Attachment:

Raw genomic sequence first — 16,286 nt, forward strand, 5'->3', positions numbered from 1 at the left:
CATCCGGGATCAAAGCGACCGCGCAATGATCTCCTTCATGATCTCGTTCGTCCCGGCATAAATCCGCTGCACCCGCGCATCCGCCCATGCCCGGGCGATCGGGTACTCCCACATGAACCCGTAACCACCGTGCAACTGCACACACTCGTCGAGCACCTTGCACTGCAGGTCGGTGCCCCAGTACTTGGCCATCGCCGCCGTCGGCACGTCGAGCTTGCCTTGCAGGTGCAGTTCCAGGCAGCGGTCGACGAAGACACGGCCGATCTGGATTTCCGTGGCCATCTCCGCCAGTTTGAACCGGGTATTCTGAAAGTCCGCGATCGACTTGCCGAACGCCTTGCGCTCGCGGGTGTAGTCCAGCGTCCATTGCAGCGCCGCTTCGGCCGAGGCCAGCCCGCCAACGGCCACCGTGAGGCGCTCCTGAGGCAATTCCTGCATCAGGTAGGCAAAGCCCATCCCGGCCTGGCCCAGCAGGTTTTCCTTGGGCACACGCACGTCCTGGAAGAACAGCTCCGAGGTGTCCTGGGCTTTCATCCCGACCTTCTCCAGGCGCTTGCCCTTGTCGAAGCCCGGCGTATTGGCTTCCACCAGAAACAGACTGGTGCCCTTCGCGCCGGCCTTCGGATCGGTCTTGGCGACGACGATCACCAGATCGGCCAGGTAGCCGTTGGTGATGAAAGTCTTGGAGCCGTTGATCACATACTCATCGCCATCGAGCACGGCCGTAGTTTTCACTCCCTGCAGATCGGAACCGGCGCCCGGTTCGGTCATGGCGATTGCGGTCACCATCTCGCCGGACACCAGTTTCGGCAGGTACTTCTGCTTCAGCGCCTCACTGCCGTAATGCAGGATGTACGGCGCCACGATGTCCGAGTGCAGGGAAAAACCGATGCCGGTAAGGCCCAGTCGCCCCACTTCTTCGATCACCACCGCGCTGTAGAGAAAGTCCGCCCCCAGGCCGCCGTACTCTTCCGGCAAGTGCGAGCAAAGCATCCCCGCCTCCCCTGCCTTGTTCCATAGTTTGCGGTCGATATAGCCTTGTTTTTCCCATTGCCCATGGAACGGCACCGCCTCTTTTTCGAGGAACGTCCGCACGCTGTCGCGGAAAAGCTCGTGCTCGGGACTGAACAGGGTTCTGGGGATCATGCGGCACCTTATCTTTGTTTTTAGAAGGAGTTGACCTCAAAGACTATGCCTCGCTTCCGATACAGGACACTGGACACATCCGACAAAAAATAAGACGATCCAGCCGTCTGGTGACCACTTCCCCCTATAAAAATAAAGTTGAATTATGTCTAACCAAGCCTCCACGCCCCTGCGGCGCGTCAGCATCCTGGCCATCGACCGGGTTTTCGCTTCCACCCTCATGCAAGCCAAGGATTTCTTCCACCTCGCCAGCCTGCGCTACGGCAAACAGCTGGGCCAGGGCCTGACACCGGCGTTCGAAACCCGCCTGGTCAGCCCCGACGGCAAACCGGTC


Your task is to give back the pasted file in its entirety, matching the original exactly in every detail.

Raw genomic sequence first — 16,286 nt, forward strand, 5'->3', positions numbered from 1 at the left:
CATCCGGGATCAAAGCGACCGCGCAATGATCTCCTTCATGATCTCGTTCGTCCCGGCATAAATCCGCTGCACCCGCGCATCCGCCCATGCCCGGGCGATCGGGTACTCCCACATGAACCCGTAACCACCGTGCAACTGCACACACTCGTCGAGCACCTTGCACTGCAGGTCGGTGCCCCAGTACTTGGCCATCGCCGCCGTCGGCACGTCGAGCTTGCCTTGCAGGTGCAGTTCCAGGCAGCGGTCGACGAAGACACGGCCGATCTGGATTTCCGTGGCCATCTCCGCCAGTTTGAACCGGGTATTCTGAAAGTCCGCGATCGACTTGCCGAACGCCTTGCGCTCGCGGGTGTAGTCCAGCGTCCATTGCAGCGCCGCTTCGGCCGAGGCCAGCCCGCCAACGGCCACCGTGAGGCGCTCCTGAGGCAATTCCTGCATCAGGTAGGCAAAGCCCATCCCGGCCTGGCCCAGCAGGTTTTCCTTGGGCACACGCACGTCCTGGAAGAACAGCTCCGAGGTGTCCTGGGCTTTCATCCCGACCTTCTCCAGGCGCTTGCCCTTGTCGAAGCCCGGCGTATTGGCTTCCACCAGAAACAGACTGGTGCCCTTCGCGCCGGCCTTCGGATCGGTCTTGGCGACGACGATCACCAGATCGGCCAGGTAGCCGTTGGTGATGAAAGTCTTGGAGCCGTTGATCACATACTCATCGCCATCGAGCACGGCCGTAGTTTTCACTCCCTGCAGATCGGAACCGGCGCCCGGTTCGGTCATGGCGATTGCGGTCACCATCTCGCCGGACACCAGTTTCGGCAGGTACTTCTGCTTCAGCGCCTCACTGCCGTAATGCAGGATGTACGGCGCCACGATGTCCGAGTGCAGGGAAAAACCGATGCCGGTAAGGCCCAGTCGCCCCACTTCTTCGATCACCACCGCGCTGTAGAGAAAGTCCGCCCCCAGGCCGCCGTACTCTTCCGGCAAGTGCGAGCAAAGCATCCCCGCCTCCCCTGCCTTGTTCCATAGTTTGCGGTCGATATAGCCTTGTTTTTCCCATTGCCCATGGAACGGCACCGCCTCTTTTTCGAGGAACGTCCGCACGCTGTCGCGGAAAAGCTCGTGCTCGGGACTGAACAGGGTTCTGGGGATCATGCGGCACCTTATCTTTGTTTTTAGAAGGAGTTGACCTCAAAGACTATGCCTCGCTTCCGATACAGGACACTGGACACATCCGACAAAAAATAAGACGATCCAGCCGTCTGGTGACCACTTCCCCCTATAAAAATAAAGTTGAATTATGTCTAACCAAGCCTCCACGCCCCTGCGGCGCGTCAGCATCCTGGCCATCGACCGGGTTTTCGCTTCCACCCTCATGCAAGCCAAGGATTTCTTCCACCTCGCCAGCCTGCGCTACGGCAAACAGCTGGGCCAGGGCCTGACACCGGCGTTCGAAACCCGCCTGGTCAGCCCCGACGGCAAACCGGTC